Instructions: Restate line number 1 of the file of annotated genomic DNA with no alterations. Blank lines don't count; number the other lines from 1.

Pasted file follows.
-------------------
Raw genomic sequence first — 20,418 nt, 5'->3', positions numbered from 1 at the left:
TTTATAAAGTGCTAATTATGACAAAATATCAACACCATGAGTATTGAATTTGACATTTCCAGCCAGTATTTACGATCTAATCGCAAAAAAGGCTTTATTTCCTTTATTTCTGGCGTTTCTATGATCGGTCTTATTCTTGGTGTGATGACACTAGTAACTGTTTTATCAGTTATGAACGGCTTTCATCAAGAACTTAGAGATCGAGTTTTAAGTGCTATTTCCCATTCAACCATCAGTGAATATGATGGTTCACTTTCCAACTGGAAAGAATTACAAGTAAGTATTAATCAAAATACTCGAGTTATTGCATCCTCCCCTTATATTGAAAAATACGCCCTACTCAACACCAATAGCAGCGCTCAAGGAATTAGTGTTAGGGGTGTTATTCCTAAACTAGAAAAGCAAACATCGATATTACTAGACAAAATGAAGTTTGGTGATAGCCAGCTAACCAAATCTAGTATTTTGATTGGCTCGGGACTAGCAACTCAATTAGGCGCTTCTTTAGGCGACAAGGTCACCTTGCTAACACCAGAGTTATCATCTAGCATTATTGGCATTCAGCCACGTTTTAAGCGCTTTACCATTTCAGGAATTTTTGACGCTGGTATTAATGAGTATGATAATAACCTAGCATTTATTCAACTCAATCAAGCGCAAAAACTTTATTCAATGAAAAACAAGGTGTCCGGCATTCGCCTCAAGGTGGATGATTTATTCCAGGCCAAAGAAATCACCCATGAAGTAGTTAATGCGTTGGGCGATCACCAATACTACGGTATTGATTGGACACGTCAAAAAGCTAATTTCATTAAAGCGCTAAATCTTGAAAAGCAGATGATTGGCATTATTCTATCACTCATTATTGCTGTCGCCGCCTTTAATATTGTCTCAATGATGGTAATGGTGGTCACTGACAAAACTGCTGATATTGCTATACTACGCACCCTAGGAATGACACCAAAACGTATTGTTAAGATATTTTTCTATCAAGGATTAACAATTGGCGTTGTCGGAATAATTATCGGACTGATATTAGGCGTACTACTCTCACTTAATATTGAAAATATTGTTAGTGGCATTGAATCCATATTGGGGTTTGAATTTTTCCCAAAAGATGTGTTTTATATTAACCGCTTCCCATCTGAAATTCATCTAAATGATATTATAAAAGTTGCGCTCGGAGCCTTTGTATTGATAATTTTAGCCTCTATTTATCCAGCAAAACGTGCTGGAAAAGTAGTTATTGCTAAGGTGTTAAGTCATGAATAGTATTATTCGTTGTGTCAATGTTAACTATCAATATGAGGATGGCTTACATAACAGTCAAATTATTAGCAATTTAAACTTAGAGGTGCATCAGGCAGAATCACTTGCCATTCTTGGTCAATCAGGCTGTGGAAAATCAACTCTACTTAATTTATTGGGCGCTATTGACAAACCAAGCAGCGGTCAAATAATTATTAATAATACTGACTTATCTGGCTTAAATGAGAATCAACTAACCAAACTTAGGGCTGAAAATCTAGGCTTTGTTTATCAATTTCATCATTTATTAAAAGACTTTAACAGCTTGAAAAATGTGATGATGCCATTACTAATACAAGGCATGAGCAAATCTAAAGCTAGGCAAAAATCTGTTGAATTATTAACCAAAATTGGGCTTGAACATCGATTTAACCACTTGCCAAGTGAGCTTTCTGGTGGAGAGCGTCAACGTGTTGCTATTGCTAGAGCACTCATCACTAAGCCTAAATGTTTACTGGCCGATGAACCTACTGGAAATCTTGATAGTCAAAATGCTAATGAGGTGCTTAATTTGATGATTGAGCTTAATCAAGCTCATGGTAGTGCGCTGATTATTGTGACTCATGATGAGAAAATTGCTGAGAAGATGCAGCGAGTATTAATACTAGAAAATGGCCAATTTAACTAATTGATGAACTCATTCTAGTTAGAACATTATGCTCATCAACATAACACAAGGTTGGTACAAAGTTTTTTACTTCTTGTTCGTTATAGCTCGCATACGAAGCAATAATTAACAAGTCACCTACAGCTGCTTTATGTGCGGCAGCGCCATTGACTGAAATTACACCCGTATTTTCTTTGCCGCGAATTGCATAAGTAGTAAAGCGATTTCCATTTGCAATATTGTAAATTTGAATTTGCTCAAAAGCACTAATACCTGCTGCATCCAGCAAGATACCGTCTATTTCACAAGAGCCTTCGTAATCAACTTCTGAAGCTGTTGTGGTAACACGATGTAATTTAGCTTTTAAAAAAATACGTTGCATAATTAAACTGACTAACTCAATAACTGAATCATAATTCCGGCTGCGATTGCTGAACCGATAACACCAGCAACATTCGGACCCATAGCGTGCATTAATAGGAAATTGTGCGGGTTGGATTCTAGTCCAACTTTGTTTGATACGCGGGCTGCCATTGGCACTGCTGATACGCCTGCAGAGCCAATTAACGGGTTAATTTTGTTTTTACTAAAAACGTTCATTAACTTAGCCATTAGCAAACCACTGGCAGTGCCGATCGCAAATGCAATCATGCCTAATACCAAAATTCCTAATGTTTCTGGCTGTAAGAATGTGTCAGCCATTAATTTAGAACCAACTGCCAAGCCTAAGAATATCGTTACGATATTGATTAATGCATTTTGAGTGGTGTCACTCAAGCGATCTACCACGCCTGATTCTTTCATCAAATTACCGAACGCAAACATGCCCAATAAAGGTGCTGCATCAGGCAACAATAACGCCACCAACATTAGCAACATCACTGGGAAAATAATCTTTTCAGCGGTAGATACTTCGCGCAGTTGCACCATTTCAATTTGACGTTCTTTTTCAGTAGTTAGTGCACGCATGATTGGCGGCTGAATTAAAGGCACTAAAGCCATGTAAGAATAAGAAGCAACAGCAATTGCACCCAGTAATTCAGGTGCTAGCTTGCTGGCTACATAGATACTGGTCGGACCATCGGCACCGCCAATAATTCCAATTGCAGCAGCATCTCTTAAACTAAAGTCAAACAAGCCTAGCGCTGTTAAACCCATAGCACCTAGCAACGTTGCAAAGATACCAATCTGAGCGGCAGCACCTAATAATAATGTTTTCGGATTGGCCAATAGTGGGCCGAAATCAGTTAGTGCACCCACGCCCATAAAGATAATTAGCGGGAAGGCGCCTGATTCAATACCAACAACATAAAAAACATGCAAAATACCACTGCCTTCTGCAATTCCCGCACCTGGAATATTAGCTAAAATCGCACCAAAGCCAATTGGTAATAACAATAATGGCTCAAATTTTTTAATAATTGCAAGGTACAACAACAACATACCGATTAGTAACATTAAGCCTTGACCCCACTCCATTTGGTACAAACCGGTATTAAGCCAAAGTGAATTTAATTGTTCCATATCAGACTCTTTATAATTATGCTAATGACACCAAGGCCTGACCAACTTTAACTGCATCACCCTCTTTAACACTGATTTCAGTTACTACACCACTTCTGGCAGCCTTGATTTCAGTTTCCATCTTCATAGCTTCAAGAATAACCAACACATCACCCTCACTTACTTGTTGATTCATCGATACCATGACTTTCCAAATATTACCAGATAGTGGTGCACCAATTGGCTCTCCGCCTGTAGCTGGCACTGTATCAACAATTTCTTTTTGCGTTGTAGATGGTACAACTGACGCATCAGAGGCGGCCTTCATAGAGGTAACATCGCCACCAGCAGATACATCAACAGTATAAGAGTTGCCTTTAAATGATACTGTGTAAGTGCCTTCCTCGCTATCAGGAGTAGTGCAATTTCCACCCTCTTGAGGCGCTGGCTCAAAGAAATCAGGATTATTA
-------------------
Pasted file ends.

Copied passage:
Raw genomic sequence first — 20,418 nt, 5'->3', positions numbered from 1 at the left: